The Jerusalem Post
Texas adopts iHRa antisemitism definition
Lone Star State becomes first in US to ratify Holocaust Remembrance Alliance directive
The governor of Texas signed into state law the establishment of a state commission to monitor antisemitism, using the definition of antisemitism drawn up by the International Holocaust Remembrance Alliance organization.
“Over the past several years we have seen a disturbing rise in antisemitism as Americans of the Jewish faith are one of the most targeted faith groups in America,” Greg Abbott said on Thursday at the signing ceremony for the legislation. “Antisemitism has surged even more this past year following the conflict in Gaza between Israel and Hamas. We have a duty as Texans and Americans to combat antisemitism whenever or however it arises.”
The IHRA definition has been adopted by 29 countries, the EU, and numerous local governments and institutions around the world, as a way to clearly define antisemitism in order to accurately monitor its prevalence.
Texas became the first US state to adopt the IHRA definition, and other states are also advancing similar legislation. It’s new antisemitism commission will produce biennial studies on antisemitism in Texas, work with schools and institutions of higher educations to develop effective methods to combat antisemitism, and implement Holocaust and genocide courses of study and awareness programs.
Jewish organizations welcomed the signing into law of the bill.
“Texas, whose Senate and House of Representatives approved the legislation with nearly unanimous bipartisan support (no legislators voted against the bills), sets an example for the rest of the country by joining the growing global coalition of countries, major cities, and institutions that have rallied behind this key instrument in addressing the urgent threat of antisemitism,” said the leaders of the Conference of Presidents of Major Jewish Organizations.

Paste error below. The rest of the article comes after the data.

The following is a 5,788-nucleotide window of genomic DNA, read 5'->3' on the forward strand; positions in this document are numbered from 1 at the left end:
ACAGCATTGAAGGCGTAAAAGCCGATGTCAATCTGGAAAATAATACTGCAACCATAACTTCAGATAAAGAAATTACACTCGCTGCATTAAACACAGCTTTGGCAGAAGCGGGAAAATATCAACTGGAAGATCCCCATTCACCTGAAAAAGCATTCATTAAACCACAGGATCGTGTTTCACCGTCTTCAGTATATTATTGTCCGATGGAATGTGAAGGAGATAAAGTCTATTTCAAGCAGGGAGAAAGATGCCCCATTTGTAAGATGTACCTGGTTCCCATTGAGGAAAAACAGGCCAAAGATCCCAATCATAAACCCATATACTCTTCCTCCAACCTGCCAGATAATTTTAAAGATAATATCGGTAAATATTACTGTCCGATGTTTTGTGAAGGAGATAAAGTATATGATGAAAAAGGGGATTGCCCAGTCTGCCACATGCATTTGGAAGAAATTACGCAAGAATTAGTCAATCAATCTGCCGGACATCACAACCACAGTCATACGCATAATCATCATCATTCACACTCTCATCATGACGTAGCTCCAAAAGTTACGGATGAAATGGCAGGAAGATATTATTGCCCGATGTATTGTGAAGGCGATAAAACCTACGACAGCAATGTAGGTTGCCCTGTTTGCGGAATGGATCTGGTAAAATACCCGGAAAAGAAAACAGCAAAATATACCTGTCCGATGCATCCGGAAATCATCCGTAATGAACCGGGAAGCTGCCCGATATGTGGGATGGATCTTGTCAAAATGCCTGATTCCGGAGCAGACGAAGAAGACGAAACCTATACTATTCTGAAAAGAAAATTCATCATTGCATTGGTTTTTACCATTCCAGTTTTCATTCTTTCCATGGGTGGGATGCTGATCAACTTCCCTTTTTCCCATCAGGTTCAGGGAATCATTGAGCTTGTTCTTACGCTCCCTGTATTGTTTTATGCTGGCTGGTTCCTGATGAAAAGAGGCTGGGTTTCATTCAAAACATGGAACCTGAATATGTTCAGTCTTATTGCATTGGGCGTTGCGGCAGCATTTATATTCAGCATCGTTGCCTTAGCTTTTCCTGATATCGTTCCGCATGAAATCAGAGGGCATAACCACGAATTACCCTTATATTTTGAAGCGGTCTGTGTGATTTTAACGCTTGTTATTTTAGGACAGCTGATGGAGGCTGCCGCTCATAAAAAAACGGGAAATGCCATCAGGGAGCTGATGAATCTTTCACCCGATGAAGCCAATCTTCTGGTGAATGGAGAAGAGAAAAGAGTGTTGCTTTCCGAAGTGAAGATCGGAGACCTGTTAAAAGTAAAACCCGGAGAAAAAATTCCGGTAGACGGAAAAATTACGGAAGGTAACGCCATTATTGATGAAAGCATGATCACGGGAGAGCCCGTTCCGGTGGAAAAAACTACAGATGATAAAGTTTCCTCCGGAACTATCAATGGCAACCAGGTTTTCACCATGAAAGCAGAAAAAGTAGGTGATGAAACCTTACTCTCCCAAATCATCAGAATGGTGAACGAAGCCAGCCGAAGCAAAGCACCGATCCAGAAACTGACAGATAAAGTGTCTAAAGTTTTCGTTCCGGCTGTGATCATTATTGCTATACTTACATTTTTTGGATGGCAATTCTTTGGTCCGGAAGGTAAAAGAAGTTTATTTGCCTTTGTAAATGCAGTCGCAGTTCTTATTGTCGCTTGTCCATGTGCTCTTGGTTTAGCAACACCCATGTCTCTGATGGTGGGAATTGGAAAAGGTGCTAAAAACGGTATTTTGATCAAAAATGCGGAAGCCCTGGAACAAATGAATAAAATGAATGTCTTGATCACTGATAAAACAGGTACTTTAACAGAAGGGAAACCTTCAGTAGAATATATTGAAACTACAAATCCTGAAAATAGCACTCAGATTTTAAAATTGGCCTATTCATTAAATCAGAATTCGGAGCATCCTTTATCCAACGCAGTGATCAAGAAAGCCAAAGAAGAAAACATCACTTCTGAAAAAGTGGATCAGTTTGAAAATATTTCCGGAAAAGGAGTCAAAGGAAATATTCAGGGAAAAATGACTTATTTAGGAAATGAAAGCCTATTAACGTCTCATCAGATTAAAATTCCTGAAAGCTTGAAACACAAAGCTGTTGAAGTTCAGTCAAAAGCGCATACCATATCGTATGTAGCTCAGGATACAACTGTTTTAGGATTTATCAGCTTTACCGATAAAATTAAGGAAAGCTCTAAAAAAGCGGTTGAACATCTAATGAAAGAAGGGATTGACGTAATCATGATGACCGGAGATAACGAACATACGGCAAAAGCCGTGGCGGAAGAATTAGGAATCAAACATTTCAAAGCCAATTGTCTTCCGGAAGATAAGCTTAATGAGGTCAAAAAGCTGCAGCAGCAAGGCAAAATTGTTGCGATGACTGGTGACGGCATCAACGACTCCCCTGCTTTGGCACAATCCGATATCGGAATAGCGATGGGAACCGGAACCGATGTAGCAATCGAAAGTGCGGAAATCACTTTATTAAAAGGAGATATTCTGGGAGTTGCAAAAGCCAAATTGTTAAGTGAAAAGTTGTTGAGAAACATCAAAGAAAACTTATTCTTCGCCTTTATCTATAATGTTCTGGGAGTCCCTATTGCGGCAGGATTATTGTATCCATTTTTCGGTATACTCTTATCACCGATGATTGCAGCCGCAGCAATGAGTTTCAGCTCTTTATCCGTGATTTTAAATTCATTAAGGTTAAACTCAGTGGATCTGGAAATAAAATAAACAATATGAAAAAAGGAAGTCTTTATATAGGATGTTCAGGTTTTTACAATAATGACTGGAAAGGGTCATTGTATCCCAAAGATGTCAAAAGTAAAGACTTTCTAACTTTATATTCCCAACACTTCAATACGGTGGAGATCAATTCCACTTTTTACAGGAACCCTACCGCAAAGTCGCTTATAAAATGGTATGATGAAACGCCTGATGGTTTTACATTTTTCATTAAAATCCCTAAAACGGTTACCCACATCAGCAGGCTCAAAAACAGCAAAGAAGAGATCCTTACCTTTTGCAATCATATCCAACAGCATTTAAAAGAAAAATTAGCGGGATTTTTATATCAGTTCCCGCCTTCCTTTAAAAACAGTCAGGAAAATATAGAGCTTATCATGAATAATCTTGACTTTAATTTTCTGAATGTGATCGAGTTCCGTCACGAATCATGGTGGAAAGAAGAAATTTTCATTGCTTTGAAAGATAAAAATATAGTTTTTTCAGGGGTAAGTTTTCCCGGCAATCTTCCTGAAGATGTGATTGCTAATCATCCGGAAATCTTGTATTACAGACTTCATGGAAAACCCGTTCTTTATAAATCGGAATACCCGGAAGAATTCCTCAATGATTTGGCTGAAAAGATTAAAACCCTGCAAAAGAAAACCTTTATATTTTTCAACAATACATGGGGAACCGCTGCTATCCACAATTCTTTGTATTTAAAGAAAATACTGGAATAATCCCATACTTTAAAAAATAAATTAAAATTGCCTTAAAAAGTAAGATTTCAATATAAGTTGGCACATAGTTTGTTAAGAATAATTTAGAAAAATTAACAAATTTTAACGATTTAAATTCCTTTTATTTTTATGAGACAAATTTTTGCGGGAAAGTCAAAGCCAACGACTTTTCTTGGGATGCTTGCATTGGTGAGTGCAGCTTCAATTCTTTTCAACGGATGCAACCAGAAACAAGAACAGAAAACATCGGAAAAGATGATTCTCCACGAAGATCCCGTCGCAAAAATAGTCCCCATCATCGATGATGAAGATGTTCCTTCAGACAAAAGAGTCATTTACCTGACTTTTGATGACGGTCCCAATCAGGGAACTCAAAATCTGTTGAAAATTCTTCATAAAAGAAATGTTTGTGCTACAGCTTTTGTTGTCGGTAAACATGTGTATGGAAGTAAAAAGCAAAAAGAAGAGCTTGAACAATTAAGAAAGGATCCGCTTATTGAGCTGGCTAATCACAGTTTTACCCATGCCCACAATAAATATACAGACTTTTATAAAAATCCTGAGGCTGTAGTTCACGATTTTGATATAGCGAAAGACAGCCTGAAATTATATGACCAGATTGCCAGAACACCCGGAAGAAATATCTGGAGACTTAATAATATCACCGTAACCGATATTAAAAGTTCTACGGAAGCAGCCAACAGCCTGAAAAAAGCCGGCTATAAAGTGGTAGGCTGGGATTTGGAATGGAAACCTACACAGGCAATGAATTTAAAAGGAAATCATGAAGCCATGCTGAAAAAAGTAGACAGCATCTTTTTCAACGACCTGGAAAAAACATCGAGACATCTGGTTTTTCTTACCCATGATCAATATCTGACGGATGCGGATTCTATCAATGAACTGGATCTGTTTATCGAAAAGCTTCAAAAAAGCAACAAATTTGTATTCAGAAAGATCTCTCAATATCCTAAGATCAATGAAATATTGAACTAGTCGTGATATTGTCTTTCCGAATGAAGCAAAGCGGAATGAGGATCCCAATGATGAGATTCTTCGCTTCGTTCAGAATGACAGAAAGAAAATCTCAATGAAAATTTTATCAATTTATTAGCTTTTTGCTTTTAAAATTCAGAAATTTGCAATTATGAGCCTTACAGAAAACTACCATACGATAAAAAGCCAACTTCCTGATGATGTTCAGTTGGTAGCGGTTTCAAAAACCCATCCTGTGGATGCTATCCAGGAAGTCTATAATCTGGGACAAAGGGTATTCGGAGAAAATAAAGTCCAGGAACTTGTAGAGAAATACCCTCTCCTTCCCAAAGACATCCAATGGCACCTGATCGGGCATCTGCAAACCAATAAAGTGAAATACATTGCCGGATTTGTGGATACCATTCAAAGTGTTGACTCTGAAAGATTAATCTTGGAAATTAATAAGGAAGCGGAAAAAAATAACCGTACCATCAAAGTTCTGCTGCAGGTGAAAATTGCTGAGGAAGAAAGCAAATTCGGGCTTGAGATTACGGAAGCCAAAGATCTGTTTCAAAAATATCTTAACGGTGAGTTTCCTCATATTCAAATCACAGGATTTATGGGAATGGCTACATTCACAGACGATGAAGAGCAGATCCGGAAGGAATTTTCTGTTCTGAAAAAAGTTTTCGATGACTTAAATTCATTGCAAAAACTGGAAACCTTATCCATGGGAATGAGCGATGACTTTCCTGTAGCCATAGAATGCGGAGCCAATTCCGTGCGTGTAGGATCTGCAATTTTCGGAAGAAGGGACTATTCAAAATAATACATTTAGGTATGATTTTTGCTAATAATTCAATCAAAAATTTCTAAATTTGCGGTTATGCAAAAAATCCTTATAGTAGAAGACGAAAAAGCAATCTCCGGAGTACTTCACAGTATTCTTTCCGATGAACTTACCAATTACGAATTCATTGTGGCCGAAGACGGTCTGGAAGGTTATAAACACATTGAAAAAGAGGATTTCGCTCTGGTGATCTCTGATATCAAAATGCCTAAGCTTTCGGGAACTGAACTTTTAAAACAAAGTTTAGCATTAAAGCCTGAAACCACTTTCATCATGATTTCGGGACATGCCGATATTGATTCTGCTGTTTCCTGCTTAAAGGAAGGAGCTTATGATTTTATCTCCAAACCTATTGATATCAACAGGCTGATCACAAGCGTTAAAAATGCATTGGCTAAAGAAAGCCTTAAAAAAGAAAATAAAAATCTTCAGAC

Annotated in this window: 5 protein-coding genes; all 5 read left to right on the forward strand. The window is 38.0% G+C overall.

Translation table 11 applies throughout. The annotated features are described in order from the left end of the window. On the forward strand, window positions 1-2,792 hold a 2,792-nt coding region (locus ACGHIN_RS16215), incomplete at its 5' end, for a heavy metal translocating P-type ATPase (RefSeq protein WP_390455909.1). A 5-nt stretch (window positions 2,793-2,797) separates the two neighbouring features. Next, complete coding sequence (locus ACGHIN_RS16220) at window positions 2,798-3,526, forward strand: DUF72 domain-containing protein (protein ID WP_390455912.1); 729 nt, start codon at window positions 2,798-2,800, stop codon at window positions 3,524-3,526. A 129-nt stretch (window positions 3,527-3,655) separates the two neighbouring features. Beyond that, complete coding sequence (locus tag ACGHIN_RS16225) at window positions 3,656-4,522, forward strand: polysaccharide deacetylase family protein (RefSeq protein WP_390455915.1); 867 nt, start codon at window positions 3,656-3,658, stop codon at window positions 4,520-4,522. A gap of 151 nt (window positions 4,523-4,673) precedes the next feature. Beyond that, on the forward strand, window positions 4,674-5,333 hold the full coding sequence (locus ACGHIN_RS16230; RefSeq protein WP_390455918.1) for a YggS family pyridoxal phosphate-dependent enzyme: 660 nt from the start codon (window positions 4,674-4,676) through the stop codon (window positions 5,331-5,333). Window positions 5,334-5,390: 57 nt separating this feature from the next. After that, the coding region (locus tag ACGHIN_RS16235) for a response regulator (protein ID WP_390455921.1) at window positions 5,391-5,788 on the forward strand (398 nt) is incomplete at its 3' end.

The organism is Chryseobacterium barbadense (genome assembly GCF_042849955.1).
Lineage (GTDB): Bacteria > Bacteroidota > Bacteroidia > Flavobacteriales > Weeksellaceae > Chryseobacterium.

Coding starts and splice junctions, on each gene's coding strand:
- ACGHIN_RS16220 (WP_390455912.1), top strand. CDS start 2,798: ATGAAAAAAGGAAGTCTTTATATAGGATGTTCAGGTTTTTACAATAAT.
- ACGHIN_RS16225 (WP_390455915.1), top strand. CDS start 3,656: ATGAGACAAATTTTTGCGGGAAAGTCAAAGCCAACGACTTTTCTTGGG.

The American Jewish Committee also praised the passage of the bill, saying its approval was timely given the recent surge in antisemitic incidents in the US.
“Given the sharp uptick in antisemitism across America, we are gratified that this legislation has received overwhelmingly bipartisan support,” said Joel Schwitzer, director of AJC Dallas.
Critics of the IHRA definition focus on its inclusion of examples determining that antisemitism includes “claiming that the existence of a State of Israel is a racist endeavor,” applying double standards to Israel’s actions, drawing comparisons of contemporary Israeli policy to that of the Nazis, and holding Jews collectively responsible for actions of the state of Israel.
Such critics have argued that the IHRA definition therefore stifles free speech and suppresses debate on Israel.
Advocates for the IHRA definition have pointed out that it explicitly states that manifestations of antisemitism “might include” targeting of the state of Israel, and that criticism of Israel similar to that leveled against any other country “cannot be regarded as antisemitic.”